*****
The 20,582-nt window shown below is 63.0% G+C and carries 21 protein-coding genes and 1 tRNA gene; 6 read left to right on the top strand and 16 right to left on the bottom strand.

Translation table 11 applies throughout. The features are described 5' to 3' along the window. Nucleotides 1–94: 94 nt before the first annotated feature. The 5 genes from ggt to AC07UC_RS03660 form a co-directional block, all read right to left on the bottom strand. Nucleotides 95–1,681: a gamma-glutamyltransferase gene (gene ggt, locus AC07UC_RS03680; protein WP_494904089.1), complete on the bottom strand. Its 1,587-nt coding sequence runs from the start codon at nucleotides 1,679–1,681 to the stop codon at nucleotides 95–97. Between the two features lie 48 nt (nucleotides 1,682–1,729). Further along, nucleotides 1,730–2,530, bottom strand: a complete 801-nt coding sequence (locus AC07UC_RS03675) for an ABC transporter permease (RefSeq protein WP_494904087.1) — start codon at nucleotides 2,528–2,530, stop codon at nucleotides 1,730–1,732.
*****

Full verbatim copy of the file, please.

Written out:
The 20,582-nt window shown below is 63.0% G+C and carries 21 protein-coding genes and 1 tRNA gene; 6 read left to right on the top strand and 16 right to left on the bottom strand.

Translation table 11 applies throughout. The features are described 5' to 3' along the window. Nucleotides 1–94: 94 nt before the first annotated feature. The 5 genes from ggt to AC07UC_RS03660 form a co-directional block, all read right to left on the bottom strand. Nucleotides 95–1,681: a gamma-glutamyltransferase gene (gene ggt, locus AC07UC_RS03680; protein WP_494904089.1), complete on the bottom strand. Its 1,587-nt coding sequence runs from the start codon at nucleotides 1,679–1,681 to the stop codon at nucleotides 95–97. Between the two features lie 48 nt (nucleotides 1,682–1,729). Further along, nucleotides 1,730–2,530, bottom strand: a complete 801-nt coding sequence (locus AC07UC_RS03675) for an ABC transporter permease (RefSeq protein WP_494904087.1) — start codon at nucleotides 2,528–2,530, stop codon at nucleotides 1,730–1,732.